Dale E. Klein
Nuclear Regulatory Commission
11555 Rockville Pike
Rockville, MD 20852
Via facsimile: (301) 415-1757
Dear Chairman Klein:
For many years, the Project On Government Oversight (POGO) has been concerned about how the revolving door between government and private industry thwarts policies and decisions that should protect the public. The American public will not have faith in their government if individuals use their public positions for private gain.
On July 11, 2007, the Shaw Group Inc. announced that former NRC Commissioner Jeffrey S. Merrifield would assume the position of Vice President of its Power Group. This announcement was just an extraordinarily short 12 days after Mr. Merrifield ended his term as NRC Commissioner on June 30, 2007.
According to its web site, the Shaw Group Inc. “is the largest provider of commercial nuclear power plant maintenance and modification services in the United States with active contracts covering 40 operating units. . . . We have provided services to 95 percent of all U.S. nuclear plants. . . . Shaw is a leading force in nuclear new plant design and construction.”
The announcement was particularly astonishing given that Mr. Merrifield had championed several major policy initiatives in 2007 which directly benefitted his future employer. For example, on April 17, 2007, the Commission approved a final rulemaking which had been championed by Mr. Merrifield to ease environmental and oversight restrictions for construction activities at nuclear power plants. Few companies stood to benefit more from this “Limited Work Authorizations” rule than the Shaw Group.
On June 25, 2007, the Commission approved the recommendations of the Combined License Review Task Force, which was chaired by Mr. Merrifield. The Task Force’s recommendations were very favorable to the nuclear industry in its efforts to gain faster approval for new nuclear plant construction. The recommendations included efforts to scale back the ability of the public to participate in decisions concerning license applications by cutting down on public hearings and scaling back public comment periods.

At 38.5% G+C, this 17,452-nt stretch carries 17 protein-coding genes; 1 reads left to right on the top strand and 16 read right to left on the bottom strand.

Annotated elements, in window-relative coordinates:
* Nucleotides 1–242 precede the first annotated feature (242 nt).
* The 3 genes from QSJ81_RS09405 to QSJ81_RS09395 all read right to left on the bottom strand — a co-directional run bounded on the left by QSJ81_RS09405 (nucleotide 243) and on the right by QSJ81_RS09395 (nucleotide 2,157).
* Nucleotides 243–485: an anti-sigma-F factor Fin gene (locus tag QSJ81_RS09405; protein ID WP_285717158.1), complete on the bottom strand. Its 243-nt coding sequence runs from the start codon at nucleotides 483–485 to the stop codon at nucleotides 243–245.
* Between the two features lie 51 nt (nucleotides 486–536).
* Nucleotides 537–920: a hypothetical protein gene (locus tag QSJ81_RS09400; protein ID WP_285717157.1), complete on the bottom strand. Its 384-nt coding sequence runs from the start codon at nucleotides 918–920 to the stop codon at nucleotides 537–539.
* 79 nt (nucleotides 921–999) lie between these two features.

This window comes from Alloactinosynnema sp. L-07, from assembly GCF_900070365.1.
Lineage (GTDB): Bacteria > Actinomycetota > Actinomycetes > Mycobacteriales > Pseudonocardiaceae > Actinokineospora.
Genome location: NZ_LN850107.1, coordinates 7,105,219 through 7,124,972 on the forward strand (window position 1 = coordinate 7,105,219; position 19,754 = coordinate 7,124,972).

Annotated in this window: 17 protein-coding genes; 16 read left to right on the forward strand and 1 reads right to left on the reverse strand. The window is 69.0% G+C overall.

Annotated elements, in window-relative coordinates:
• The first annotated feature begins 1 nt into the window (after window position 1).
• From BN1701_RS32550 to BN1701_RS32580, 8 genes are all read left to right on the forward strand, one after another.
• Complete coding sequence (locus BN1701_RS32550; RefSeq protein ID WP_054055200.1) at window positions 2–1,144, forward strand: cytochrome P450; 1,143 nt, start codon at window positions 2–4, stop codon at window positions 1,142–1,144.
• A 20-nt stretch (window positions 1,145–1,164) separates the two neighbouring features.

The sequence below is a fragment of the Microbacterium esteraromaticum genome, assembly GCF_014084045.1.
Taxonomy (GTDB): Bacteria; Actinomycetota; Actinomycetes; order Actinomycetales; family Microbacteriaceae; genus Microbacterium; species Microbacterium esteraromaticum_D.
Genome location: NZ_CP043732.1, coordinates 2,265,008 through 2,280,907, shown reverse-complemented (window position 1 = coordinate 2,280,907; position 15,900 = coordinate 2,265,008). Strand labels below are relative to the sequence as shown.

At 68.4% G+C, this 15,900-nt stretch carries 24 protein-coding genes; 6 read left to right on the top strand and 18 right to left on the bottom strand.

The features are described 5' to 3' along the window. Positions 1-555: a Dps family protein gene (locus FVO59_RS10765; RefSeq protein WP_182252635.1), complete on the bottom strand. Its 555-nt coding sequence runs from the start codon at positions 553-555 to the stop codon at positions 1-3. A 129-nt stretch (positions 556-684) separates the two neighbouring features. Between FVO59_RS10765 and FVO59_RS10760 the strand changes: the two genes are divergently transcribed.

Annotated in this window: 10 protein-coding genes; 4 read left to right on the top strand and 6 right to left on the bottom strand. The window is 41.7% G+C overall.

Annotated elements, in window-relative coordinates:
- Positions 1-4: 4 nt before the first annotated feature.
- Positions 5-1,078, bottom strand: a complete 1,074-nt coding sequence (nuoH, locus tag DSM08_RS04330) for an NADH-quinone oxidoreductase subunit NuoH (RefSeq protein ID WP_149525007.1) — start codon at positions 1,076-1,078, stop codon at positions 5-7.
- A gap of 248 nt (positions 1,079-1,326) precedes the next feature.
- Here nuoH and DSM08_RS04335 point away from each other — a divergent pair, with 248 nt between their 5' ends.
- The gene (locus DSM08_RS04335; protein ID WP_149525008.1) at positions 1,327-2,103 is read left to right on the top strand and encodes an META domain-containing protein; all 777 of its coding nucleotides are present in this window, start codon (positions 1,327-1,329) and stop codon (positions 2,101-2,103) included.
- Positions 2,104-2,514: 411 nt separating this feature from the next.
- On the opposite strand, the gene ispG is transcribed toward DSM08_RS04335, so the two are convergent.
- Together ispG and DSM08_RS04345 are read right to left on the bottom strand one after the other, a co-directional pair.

In short, Mr. Merrifield served as the handmaiden of the nuclear power industry for many months before cashing in on a job working for the very industry he was supposedly regulating. Unfortunately, existing revolving door rules fail to prevent such abuses from taking place. Mr. Merrifield’s example provides a case study for why the rules need to be strengthened.
Several narrow rules do apply to government employees seeking work in the private sector. According to the Office of Government Ethics, employees cannot work on matters that will affect the financial interests of someone with whom they are seeking employment (18 U.S.C. § 208). According to Bloomberg News, in 2006 Mr. Merrifield retained a Philadelphia attorney searching out employment opportunities on his behalf. Mr. Merrifield told Bloomberg there was a “Chinese wall” between the two men. It is unclear whether Mr. Merrifield followed appropriate procedures that require employees to recuse themselves from matters affecting their future employment. Additionally, there are lobbying and representational prohibitions that must be followed. 18 U.S.C. § 207.
Given his central involvement with a decision that benefited a major nuclear power plant construction company, the Shaw Group Inc., and his speedy departure from the government to go work for that company, the NRC should thoroughly investigate the circumstances surrounding Mr. Merrifield’s actions. POGO has already brought this particular case to the attention of the NRC Office of the Inspector General.
Thank you for your prompt attention to this matter.
Inspector General Hubert P. Bell
House Energy & Commerce Committee Chairman John Dingell
House Energy & Commerce Committee Ranking Member Joe Barton
House Oversight & Investigations Subcommittee Chairman Bart Stupak
House Oversight & Investigations Subcommittee Ranking Member Ed Whitfield